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SCP establishes a new connection when copying files, which sometimes can make it hard if there are firewalls involved.

For example,

Host-A <--> Host-B <--> Host-C <--> Host-D

  • Host-A is connected to Host-B via SSH, and then Host-B is connected to Host-C via SSH, and then to Host-D.
  • Host-A cannot connect to other computers other than Host-B, Host-B can only connect to Host-A and Host-C, Host-C can only connect to Host-B and Host-D, and last Host-D can only connect to Host-C.

The command (on Host-D) scp /home/user/file Host-A:/home/user/newfile will attempt to create a new SSH tunnel between the two, which is not what i want. I want the existing SSH tunnel chain to copy the file back through the previous hosts until it reaches Host-A.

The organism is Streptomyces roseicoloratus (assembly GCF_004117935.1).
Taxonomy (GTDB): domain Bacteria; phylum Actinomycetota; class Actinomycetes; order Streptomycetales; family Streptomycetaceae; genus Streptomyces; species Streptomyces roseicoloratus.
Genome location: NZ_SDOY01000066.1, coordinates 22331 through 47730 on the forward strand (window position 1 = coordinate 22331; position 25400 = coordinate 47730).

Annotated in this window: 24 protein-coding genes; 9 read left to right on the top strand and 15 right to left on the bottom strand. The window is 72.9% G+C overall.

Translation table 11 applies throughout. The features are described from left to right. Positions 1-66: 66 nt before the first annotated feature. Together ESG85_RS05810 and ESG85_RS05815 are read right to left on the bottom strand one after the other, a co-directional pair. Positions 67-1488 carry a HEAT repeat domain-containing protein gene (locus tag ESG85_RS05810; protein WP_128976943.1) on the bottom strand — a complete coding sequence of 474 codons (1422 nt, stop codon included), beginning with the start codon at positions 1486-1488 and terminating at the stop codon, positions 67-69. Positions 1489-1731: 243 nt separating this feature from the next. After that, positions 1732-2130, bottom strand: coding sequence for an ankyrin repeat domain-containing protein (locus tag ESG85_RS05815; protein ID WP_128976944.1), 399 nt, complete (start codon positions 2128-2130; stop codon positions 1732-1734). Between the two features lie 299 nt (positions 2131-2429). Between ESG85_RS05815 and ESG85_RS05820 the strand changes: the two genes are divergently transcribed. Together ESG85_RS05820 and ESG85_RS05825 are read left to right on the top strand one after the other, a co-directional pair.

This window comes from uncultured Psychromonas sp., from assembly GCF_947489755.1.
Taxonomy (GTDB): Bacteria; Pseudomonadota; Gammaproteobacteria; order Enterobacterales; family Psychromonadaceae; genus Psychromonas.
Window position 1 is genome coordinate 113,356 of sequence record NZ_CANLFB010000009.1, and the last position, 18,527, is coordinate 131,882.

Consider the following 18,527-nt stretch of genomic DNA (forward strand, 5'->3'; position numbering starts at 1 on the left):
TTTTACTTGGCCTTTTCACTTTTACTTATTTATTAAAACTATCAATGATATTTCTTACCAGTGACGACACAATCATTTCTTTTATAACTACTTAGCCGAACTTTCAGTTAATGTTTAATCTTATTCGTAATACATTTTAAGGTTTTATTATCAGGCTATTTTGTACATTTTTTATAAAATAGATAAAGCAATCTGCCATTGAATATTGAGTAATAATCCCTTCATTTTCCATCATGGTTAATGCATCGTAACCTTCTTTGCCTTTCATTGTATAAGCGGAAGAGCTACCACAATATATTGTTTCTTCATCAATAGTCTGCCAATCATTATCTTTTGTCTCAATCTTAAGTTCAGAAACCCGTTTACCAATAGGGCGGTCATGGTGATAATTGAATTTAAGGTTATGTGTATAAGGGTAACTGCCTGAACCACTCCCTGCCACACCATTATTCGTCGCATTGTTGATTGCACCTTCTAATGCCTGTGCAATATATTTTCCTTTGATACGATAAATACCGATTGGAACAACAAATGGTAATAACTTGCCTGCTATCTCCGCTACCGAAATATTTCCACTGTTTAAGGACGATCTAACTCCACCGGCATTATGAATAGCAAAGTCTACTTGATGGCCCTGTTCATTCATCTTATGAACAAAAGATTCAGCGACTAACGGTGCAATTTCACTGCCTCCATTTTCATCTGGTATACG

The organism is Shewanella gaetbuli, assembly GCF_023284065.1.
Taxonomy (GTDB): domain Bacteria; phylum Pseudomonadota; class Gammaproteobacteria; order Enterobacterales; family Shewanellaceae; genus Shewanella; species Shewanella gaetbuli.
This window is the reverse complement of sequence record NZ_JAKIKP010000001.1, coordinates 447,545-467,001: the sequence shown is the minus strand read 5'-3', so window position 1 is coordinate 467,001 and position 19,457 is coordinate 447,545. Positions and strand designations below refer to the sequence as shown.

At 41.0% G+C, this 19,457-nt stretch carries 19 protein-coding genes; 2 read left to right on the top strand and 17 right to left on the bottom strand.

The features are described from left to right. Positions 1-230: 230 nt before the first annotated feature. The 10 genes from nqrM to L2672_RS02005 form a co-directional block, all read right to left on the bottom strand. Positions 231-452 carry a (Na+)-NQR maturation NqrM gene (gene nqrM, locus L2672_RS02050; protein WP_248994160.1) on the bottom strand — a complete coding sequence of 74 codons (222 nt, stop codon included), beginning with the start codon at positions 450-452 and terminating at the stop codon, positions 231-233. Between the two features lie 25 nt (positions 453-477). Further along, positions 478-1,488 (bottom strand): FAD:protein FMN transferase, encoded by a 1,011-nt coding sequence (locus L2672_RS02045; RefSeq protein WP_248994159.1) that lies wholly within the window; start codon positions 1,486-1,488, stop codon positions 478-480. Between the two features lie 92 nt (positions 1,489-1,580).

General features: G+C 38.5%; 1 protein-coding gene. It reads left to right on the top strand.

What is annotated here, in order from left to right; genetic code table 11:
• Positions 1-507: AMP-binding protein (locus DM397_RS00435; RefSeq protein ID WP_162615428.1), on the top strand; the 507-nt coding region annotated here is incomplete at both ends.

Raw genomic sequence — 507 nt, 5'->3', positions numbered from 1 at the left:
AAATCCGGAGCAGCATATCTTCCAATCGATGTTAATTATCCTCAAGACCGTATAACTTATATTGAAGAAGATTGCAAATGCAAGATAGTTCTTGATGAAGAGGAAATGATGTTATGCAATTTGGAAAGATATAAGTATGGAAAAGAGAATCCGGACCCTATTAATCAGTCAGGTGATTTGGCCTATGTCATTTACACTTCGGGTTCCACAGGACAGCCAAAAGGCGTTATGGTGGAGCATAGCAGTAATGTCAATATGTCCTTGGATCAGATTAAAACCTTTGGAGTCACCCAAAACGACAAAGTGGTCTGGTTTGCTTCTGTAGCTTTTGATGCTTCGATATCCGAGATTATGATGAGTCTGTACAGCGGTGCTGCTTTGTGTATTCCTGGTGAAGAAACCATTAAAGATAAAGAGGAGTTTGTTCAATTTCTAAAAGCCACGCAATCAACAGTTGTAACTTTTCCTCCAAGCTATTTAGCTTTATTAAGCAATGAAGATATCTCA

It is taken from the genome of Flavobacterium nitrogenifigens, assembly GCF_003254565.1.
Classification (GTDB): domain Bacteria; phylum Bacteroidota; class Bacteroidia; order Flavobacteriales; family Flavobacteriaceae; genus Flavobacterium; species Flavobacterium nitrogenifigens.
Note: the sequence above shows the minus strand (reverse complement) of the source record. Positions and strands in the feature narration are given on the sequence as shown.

How can i do this?

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You can re-use existing connections. Either use command-line switch -M, or (client) config option ControlMaster. See this answer on StackOverflow for details.

I've used this extensively, combined with ControlPersist to to close the connection only after a delay. This avoids the connection time you would otherwise incur, and drastically improves performance when you're closing and re-connecting multiple times (as I often do during interactive use).

Do note that it does not work very well for connecting to some hosts — GitHub, for example — so you may need to explicitly exclude certain hosts from using this option, if you set it up as your default.

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    Oh, and if the connection hangs, as it does occasionally, you can simply delete the ControlMaster file for the connection, and re-connect. – jpaugh Feb 1 '18 at 21:23

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